My cousin proudly announced today on social media that she “…said no to something”. Kudos to you Marcy, most of us know how difficult that can be.
Never having kids nor owning a house until recently, I never had to deny myself much, my money and time outside work was always my own. I never had to drive anyone to games or get lunches ready, never had to forego the mani/pedi for piano lessons. Basically I never felt I had a good enough reason to say no.
I don’t know how many things I did or got involved in because I couldn’t say no. Friendships with people I didn’t even like, dates with guys with whom I had no chemistry. Heck I even got involved with a new age religion because I didn’t have the heart to say no to a friend when asked to come along to meetings.
I was a Girl Guide leader for over 20 years. I first became involved as a way to give back to an organization I was part of as a child and to get involved in my local community as a volunteer. I enjoyed working with the girls, the activities and the many good friends I made along the way. A few years ago a survey was done to see if they could find out how they could recruit and keep adults in the organization. They asked me why I became a leader, the answer was easy. Then I was asked why I was still a leader, my first response was “guilt”. I stayed because there was no one else who would take over and I couldn’t say no. I knew then it was time to leave so I left my unit and joined provincial council because they asked. It still took me moving to another province before I cut the strings entirely.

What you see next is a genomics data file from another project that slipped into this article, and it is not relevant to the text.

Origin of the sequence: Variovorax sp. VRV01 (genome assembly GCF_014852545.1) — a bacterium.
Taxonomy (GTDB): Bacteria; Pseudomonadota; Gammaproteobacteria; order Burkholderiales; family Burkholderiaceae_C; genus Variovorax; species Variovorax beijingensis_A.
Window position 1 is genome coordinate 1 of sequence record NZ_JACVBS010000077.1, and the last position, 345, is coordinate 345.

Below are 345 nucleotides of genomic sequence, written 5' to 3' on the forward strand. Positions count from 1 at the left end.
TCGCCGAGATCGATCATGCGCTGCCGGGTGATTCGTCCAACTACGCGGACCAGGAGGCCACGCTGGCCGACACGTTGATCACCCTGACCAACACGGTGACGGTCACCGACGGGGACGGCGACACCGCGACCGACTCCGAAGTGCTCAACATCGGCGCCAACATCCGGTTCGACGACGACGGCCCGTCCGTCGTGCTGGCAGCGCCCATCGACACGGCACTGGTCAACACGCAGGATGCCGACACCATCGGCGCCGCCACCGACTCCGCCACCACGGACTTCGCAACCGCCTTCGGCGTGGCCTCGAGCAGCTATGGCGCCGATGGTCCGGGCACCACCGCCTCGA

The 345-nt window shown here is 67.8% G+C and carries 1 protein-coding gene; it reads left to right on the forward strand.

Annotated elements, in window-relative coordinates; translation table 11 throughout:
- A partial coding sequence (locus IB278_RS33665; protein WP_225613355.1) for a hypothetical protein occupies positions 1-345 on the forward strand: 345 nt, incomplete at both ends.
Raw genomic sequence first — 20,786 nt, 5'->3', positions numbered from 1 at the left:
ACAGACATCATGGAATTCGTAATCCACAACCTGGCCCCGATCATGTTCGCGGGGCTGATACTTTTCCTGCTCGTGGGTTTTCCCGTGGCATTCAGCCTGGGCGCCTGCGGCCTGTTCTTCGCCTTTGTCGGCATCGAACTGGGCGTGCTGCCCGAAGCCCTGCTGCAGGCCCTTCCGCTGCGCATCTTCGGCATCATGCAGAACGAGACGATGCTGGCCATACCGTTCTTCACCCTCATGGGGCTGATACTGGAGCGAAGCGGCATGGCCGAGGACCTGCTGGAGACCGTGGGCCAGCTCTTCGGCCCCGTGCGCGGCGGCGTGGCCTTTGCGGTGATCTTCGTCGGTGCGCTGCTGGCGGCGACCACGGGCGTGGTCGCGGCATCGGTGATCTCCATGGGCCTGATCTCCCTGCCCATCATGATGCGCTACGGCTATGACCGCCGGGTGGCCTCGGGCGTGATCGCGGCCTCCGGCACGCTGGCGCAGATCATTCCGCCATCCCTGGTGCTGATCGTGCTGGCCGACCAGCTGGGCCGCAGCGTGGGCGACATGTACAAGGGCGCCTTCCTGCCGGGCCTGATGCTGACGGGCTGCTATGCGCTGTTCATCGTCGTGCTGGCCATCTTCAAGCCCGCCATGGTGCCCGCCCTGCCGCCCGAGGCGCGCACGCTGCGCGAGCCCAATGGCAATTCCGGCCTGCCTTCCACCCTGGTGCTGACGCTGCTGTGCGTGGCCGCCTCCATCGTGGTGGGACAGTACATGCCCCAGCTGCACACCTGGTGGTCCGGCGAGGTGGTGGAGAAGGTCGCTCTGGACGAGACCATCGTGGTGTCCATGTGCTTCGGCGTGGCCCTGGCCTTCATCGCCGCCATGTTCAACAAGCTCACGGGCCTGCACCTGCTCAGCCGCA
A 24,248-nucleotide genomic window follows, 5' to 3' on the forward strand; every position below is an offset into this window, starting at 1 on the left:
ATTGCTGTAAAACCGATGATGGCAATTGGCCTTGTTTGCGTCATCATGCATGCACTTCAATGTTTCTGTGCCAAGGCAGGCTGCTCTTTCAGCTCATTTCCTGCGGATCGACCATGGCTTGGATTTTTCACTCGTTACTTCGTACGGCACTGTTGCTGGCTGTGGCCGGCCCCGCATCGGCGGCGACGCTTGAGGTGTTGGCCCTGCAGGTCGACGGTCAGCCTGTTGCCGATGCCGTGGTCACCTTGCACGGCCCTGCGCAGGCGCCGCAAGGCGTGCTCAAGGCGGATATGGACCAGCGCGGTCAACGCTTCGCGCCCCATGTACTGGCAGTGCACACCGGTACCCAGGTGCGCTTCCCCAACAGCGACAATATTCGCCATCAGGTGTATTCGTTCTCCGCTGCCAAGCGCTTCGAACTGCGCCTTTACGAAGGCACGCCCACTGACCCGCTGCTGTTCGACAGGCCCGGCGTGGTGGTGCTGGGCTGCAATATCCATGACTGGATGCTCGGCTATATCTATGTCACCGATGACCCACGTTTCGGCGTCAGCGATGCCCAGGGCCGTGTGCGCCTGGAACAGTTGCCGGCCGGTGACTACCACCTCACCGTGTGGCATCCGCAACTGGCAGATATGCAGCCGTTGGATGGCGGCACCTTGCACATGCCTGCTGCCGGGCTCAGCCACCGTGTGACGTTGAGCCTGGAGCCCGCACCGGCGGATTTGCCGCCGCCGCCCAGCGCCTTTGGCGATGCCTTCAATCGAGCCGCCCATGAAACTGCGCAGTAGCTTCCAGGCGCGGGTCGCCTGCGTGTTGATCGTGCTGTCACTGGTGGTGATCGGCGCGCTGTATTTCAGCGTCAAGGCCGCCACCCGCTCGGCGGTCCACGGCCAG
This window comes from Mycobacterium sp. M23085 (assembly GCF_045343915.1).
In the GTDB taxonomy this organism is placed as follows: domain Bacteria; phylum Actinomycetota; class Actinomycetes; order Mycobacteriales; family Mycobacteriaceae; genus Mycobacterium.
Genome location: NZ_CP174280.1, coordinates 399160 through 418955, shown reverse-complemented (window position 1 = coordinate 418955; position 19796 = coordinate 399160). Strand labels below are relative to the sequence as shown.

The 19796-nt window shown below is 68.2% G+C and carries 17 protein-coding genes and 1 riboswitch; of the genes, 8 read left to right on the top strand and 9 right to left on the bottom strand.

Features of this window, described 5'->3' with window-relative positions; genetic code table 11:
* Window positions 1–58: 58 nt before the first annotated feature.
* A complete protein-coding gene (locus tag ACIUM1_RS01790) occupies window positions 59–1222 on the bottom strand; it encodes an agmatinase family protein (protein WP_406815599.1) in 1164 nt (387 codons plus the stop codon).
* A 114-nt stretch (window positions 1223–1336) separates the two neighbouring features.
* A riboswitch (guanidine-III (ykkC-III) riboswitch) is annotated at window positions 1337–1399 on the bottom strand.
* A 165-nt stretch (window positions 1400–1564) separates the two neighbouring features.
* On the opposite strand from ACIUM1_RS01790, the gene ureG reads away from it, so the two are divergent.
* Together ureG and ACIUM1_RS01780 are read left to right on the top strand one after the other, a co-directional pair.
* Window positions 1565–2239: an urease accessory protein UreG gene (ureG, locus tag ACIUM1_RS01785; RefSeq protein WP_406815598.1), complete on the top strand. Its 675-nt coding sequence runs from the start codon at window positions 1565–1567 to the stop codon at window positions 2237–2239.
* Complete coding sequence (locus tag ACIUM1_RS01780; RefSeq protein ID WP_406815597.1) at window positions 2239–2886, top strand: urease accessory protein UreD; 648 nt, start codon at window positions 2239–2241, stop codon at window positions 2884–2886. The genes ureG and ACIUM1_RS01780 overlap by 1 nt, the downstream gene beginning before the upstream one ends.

There are many reasons we don’t say no. Most simply boil down to the fact we think we’ll hurt, offend or get talked into it anyway. Why is it a simple “No, thanks” won’t do? The requestor feels they must pry and cajole and coerce you into a yes. I once suggested to someone they should get involved with Girl Guides, I thought they’d be a good leader, she told me she didn’t do well with kids, it surprised me and I was going to protest but realized, true or not, it was her polite way of saying no and left it at that.
If I can offer a word of advice when saying no, please don’t use “I’m too busy”. That one used to get my blood boiling. Try “I wouldn’t be able to give the job the attention it requires” or “I wouldn’t be the right person for the job." or "I don’t work well with _________.”
Oh, and if you’re turning someone down for a date, be up front, make it clear there is no chance of it ever happening, he/she may be too dense to get the hint “I’m washing my hair that night” and keep trying for a night you’re free.
My suggestion as a first response would be a polite “No, but thanks for thinking of me.” And leave it at that. Unless pressed for a reason that should do. If pressed, have your arsenal of polite turn downs at the ready.